Coroner calls for action after prisoner’s suicide

A coroner has called for a government review into health screening, medical care, supervision and training in jail after recording a verdict of suicide on an inmate who hanged himself in Norwich Prison.

Norfolk coroner William Armstrong said he would be contacting justice secretary Ken Clarke and health secretary Andrew Lansley to raise a number of issues following the death of Jonny Riley, 28, who he said had been “failed” by the prison system.

Mr Riley, of Bagge Road, King’s Lynn, died on March 12, 2008 on his first night inside the Knox Road jail after being transferred from Peterborough Prison.

The inquest, at the Assembly House, Norwich, had previously heard that earlier on the day he died, Mr Riley had spat at a prison officer. He also threatened to smash up his cell and harm himself.

Despite documents listing his history of self-harming, this information was not referred to and no risk assessment was carried out.

Mr Riley, a heroin addict, was also going through withdrawal, which resulted in volatile behaviour. He had requested medication which was not delivered.

The jury of nine offered their condolences to Mr Riley’s family and said there had been failures at both Peterborough and Norwich prisons.

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At Peterborough, there were failures in the distribution and completion of documents, as well as inadequate protocols and procedure relating to his transfer to another jail. There was also an omission in administering Mr Riley’s prescribed medication the day before he died, the jury found.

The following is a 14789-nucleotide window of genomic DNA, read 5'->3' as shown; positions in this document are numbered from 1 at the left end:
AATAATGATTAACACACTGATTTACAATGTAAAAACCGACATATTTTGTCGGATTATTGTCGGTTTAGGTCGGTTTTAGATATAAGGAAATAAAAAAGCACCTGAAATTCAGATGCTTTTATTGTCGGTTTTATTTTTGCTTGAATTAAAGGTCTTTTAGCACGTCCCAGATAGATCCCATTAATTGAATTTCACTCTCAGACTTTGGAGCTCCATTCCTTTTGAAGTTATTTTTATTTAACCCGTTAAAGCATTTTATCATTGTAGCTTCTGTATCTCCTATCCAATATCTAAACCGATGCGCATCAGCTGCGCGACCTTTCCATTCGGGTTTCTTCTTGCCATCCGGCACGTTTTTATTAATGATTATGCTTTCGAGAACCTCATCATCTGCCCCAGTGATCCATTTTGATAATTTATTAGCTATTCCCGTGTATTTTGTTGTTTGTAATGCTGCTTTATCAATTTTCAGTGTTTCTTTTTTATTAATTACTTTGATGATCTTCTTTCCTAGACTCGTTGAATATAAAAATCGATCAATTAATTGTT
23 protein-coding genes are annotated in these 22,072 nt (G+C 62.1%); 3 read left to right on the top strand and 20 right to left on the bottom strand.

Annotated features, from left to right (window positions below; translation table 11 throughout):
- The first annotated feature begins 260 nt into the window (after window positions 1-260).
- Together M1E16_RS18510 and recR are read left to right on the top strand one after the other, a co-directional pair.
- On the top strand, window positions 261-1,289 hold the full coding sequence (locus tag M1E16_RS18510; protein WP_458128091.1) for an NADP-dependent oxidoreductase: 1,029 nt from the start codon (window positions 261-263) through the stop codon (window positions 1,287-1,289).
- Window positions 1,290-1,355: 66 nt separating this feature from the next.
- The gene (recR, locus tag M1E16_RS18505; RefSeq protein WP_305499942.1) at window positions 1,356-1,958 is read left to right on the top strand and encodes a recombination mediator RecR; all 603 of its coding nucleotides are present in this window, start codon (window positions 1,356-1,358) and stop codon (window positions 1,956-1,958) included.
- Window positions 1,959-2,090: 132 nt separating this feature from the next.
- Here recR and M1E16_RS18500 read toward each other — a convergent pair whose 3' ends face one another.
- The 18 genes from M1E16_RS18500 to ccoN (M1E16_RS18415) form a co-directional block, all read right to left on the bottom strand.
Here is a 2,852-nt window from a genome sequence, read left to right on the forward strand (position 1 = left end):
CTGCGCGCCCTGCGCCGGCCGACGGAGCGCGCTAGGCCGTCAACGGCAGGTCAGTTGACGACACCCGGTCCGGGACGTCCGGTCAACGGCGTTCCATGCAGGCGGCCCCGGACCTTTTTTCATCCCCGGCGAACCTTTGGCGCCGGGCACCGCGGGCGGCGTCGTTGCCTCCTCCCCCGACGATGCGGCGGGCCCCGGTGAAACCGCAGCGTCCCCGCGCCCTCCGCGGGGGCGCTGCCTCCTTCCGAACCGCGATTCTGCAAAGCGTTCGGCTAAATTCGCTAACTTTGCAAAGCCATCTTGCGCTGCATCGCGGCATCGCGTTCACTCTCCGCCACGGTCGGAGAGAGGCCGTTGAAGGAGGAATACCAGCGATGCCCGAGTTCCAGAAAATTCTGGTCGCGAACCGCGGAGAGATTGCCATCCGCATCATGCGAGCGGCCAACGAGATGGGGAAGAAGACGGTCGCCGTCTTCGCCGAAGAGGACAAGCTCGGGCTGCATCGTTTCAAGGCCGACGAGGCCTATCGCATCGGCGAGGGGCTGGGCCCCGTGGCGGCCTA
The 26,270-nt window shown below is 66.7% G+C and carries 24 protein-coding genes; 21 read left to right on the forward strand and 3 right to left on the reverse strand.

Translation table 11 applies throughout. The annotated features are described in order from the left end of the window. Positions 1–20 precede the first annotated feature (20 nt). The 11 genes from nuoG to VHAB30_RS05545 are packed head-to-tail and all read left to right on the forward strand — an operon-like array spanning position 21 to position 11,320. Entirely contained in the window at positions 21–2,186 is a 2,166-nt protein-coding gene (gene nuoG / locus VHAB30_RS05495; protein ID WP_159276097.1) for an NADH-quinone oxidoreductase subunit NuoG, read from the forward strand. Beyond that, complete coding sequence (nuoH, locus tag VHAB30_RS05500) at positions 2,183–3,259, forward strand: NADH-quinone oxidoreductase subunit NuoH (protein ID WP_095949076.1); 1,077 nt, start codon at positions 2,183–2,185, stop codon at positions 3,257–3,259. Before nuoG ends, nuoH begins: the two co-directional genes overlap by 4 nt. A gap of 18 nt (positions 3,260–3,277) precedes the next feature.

At Norwich, there was also a failure to distribute, complete and open documents, and a lack of adequate investigation into Mr Riley’s medical history and “presentation”, leading to a failure to prescribe or administer any opiate substitute.

The jury also found there had been inappropriate use of the hatch on his cell door and that no observations were made on him between 4.15pm and 4.54pm. He died at 5.20pm.

“The physical management of Mr Riley’s fits was appropriate but the follow-up was not. In conclusion, we feel that the above contributed to the death of Mr Riley,” it found.

Coroner Mr Armstrong said: “Jonny Riley was failed in certain respects by a system that was there to contain him but also to protect him.”

The inquest had revealed significant shortcomings relating to the assessment of his medical needs, the clinical management of his drug addiction, the lack of continuity in his medical care and the failure to protect him from self-harm, he said.

“Although his action in taking his own life may have been impulsive, he clearly acted in the context of his frustration and anger at not getting appropriate medical attention, which was his right.

“It is commendable that lessons have been learned as a result of this tragedy, action has been taken and there are now in place more robust systems for addressing these issues.”

Among the issues Mr Armstrong plans to take up with ministers are the need to improve reception health screening, continuity of care, prisoner escort record procedures and staff training relating to suicide and self-harm.

After the hearing, Mr Riley’s partner Sherene Briggs said: “We’re pleased with the result. We feel it was the right verdict.”

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